Parliament to meet for special Brexit sitting
Parliament is set to meet for a special Saturday sitting on October 19 to discuss the future of Brexit.
MPs will sit after a crunch EU summit that is seen as the last chance for both sides to agree a deal before the October 31 deadline.
It will be the only fifth time since 1939 that parliament has met on a Saturday.
If a deal is agreed, MPs will be asked for their approval, but a range of other options, including leaving without a deal or halting Brexit altogether, could be presented by Boris Johnson if there is no agreement during the summit.
Parliament has already expressed a view on what should happen if a deal is not agreed by October 19, with opposition MPs and rebel Conservatives passing the so-called "Benn Act" requiring the prime minister to seek an extension.
But Mr Johnson has continuously said the UK will leave the EU on October 31, adding he’d rather be "dead in a ditch" than request another extension.
Talks with the EU reportedly hit a low point this week after Mr Johnson bought forward a Brexit plan to get around the contentious Irish backstop.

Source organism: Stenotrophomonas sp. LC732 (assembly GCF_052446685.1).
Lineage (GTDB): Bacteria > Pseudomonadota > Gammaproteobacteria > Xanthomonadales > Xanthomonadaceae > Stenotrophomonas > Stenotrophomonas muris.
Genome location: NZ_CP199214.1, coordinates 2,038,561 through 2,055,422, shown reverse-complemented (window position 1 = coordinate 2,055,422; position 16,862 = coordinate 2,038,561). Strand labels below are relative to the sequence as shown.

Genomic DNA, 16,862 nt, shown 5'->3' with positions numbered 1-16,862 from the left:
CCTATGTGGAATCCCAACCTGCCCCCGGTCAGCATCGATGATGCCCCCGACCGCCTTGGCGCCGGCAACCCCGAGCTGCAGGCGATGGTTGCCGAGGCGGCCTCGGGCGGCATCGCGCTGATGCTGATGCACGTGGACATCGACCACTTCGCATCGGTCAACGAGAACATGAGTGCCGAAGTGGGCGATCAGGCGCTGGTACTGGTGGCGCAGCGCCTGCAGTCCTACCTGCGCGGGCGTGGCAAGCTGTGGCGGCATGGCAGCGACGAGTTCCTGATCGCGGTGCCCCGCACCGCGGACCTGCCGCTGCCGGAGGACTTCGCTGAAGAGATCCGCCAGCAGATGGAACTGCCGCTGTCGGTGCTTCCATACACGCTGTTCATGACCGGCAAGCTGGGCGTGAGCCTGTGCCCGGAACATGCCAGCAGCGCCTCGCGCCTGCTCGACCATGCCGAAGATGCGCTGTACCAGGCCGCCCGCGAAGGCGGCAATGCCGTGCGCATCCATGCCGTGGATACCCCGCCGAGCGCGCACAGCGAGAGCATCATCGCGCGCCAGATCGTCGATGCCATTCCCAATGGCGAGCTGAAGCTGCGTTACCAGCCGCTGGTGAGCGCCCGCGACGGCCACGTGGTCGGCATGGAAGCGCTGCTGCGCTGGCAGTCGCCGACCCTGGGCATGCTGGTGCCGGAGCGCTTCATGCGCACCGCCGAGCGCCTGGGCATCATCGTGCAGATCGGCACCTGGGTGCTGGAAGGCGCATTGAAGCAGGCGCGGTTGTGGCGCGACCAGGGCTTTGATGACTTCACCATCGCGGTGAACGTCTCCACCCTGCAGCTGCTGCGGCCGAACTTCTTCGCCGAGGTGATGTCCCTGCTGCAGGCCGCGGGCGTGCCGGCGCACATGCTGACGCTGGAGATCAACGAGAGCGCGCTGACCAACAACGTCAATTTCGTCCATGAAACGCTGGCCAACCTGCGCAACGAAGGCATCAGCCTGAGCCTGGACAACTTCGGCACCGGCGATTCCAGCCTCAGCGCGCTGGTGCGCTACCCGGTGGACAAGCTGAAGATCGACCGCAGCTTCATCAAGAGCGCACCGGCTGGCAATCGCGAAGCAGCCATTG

Leo Varadkar, the Irish prime minister, said it would be “very difficult” to secure a deal based on the plans.
A call between Johnson and German chancellor, Angela Merkel, also ended in disagreement yesterday, with Merkel reportedly saying that a deal based on Johnson's proposals was “overwhelmingly unlikely”.
After details of the call were leaked to journalists, European Council president Donald Tusk extraordinarily took to Twitter and accused Mr Johnson of playing a “stupid blame game”.
The last time the Commons sat on a Saturday was during the Falkland Islands invasion in April 1982.
Before that, parliament sat on the 3rd of November 1956 during the Suez Crises.
Talks are ongoing between the UK and EU's negotiating teams ahead of the summit on 17 and 18 October, but it’s currently unclear if a deal can be reached in time.